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In this review, I’m checking out the KZ Dq6, a triple-driver earphone with 3 dynamic drivers per side. This is a big shift from their recent multi-BA models which seemed to increase the number of driver within with each consecutive release.
I have somewhat of a love-hate relationship with the KZ (Knowledge Zenith) reptilian overlords. They’ve made many amazing and affordable products and have given birth to multitudes of new enthusiasts and audiophiles. But they’ve made some terrible (in my opinion) products too; at times it seems like they’re using random number generators to come up with new models. So where does DQ6 fit in? Let’s go.
Disclaimer: This sample was provided for the purpose of an honest review. All observations and opinions here are my own based on my experience with the product.
- Driver unit: 10mm dual magnetic dynamic unit + 6mm single magnetic dynamic unit x2
- Impedance: 24Ω
- Frequency range: 20-40000Hz
- Earphone sensitivity: 112dB/mW
- Earphone interface: 2Pin 0.75mm gold-plated
Packaging & Accessories
As per usual, there’s not a lot to say about KZ’s packaging. It’s as minimalist as possible which by now, we know is part of how they can keep their prices low. So, it’s a small white box with an image of the earphones on the front and a list of specifications on the back. Inside the box is the DQ6 earphones, a detachable Type-C 2-pin cable and 3 pairs of teeny tiny silicone eartips.
DQ6’s three dynamic drivers are enclosed in dark, transparent acrylic shells. Aluminium faceplates adorn the outer shells. The faceplates have a smooth matte finish with the KZ logo engraved in the centre. There’s an elongated grill towards the bottom of the faceplate but I’m fairly certain it’s just for aesthetics and not an actual vent.
The nozzles are aluminium and have a proper lip for securing eartips but frustratingly, the nozzles have a smaller than average diameter which makes using 3rd party eartips more challenging; some of my go-to eartips kept slipping off so I had to do some searching to find ones with a narrower core.
Internally, DQ6 has a somewhat rare triple-driver configuration made up of 1x10mm dual magnetic dynamic driver and 2x6mm single magnetic dynamic drivers. Despite having 3 diaphragms inside, DQ6’s housings are a LOT smaller than the ASF and ASX models.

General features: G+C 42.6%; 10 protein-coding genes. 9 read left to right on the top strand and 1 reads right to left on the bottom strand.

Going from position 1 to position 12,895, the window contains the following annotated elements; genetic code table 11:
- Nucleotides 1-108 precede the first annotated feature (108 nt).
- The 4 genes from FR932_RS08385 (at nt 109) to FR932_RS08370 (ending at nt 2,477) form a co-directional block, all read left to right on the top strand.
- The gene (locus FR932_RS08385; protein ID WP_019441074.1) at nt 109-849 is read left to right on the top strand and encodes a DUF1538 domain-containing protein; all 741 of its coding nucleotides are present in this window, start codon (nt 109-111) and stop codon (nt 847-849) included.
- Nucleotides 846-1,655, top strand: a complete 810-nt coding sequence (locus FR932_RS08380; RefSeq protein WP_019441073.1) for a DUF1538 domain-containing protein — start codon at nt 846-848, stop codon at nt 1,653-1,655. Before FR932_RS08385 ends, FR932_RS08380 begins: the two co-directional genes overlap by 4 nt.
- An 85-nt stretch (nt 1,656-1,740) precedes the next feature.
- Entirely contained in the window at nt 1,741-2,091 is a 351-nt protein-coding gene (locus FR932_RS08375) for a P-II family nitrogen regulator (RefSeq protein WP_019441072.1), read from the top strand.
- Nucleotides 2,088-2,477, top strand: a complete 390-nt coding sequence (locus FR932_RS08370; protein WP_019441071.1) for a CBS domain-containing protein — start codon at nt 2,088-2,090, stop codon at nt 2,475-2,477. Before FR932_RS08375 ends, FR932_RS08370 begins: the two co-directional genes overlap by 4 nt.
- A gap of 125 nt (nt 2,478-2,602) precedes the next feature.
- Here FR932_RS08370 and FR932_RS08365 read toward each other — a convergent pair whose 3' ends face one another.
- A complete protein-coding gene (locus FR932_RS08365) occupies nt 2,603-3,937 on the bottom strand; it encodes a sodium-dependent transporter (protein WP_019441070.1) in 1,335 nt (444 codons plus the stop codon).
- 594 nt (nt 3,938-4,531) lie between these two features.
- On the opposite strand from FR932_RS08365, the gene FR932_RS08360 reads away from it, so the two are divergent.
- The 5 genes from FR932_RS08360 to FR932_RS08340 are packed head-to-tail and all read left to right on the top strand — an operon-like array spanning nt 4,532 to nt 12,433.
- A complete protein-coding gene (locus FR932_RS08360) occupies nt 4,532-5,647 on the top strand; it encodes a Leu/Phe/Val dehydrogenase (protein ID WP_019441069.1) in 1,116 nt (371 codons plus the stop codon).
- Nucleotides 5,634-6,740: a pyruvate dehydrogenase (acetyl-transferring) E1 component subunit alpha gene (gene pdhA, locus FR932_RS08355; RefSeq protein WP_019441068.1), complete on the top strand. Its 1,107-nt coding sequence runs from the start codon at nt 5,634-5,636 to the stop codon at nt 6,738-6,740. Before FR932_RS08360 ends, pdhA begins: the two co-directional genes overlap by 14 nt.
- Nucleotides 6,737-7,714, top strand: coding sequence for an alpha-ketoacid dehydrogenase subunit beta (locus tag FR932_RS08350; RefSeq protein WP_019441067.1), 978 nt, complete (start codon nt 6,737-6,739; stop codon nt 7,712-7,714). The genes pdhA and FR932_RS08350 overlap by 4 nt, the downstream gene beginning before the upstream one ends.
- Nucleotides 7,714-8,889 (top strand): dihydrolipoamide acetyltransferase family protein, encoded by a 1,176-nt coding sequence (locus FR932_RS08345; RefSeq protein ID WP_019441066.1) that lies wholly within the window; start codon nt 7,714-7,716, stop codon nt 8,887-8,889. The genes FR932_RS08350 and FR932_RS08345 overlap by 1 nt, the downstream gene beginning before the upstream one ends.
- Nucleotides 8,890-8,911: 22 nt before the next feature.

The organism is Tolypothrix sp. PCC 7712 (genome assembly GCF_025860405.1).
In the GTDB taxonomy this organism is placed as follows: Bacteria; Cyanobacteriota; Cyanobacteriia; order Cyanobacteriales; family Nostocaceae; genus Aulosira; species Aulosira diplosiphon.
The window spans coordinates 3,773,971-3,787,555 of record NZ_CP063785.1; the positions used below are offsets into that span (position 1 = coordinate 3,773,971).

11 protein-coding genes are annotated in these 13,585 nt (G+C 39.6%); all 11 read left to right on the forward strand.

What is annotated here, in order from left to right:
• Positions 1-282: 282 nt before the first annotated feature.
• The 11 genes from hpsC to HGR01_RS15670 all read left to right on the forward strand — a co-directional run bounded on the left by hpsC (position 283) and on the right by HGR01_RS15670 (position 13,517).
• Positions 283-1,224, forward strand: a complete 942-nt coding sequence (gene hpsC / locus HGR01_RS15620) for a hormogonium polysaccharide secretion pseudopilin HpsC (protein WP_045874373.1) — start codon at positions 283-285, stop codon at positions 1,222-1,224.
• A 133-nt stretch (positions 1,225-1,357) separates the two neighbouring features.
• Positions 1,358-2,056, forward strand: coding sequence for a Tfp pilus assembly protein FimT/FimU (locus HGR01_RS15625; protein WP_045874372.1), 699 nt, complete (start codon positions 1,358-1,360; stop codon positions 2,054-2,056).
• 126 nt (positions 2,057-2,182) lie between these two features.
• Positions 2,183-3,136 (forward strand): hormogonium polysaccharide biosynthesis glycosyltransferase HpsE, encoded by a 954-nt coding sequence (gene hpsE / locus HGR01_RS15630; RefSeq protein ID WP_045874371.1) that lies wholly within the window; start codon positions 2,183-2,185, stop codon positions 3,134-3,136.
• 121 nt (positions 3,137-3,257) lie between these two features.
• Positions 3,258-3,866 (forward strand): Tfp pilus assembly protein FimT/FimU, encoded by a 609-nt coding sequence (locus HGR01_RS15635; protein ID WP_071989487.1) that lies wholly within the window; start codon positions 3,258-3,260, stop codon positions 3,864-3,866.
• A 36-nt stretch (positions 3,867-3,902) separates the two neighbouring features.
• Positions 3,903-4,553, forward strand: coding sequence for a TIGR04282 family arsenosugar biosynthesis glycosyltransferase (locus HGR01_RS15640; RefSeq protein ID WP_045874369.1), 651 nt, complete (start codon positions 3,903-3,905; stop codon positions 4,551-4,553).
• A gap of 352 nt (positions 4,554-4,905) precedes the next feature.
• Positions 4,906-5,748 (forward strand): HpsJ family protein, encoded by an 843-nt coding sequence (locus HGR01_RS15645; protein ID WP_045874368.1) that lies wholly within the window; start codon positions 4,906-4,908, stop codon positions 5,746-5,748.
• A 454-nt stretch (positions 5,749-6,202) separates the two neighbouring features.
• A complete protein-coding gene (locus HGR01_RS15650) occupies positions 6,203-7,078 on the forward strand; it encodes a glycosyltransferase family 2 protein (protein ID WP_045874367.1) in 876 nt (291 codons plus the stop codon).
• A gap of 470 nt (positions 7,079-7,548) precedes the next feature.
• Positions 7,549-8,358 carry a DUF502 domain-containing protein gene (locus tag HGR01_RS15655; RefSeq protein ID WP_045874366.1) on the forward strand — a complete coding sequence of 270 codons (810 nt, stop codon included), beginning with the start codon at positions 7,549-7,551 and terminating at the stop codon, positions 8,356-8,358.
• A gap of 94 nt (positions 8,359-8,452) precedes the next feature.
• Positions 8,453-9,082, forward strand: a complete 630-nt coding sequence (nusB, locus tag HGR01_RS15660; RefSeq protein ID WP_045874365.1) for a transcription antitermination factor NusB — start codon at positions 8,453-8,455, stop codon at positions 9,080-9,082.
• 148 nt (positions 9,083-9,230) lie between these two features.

When it comes to comfort, DQ6 feels great in my ears and I can wear them comfortably for extended periods. The fit feels natural and the shells don’t protrude too much out the sides of my ears and I can pretty much forget they’re there at all. Furthermore, the housings have a rounded, smooth surface so there are no hot-spots even after hours of use.
Included with DQ6 is KZ’s new default cable. It’s a 4-core SPC model with transparent plastic Type-C 2-pin connectors and heat-shrink ear hooks. It also has an opaque plastic Y-split and right-angled 3.5mm termination.
In my opinion, this is an upgrade from the old KZ brown cable but it is still a tangly bastard because of those ear hooks and thinness above the Y-split. Apart from being prone to tangling the cable handles quite well. It has minimal microphonics and drapes nicely.
Gear used for testing includes:
- Windows laptop -> Lotoo PAW S1
- Windows PC -> Topping DX7 Pro
- iPhone -> Hidizs H2
- iBasso DX120
Housing triple dynamic drivers, you might expect KZ DQ6 to be a bass monster but it’s not. It does, however, have a monster bass, which I’ll get to in a minute. On my first listen, DQ6 sounded a bit dark but that was probably due to being conditioned to multiple Chi-Fi clarity whores prior. After a night of burn-in and with a fresh pair of morning ears DQ6 showed me its true nature.
In reality, KZ DQ6 is a well-balanced, organic and natural-sounding IEM that (at least for me) points to a return to the brand’s stellar early days when dynamic drivers were the norm. Gone is the metallic, artificial and dry treble of recent KZ models. Gone is the ultra-clarity that admittedly can be impressive but ultimately relies on an uncomfortably elevated lower treble.
Instead, DQ6 brings great tonal balance, a very impressive low end, inviting midrange and a treble that is easy on the ears yet is still airy and able to retrieve detail. Let’s take a closer look by breaking it down into some bite-sized chunks.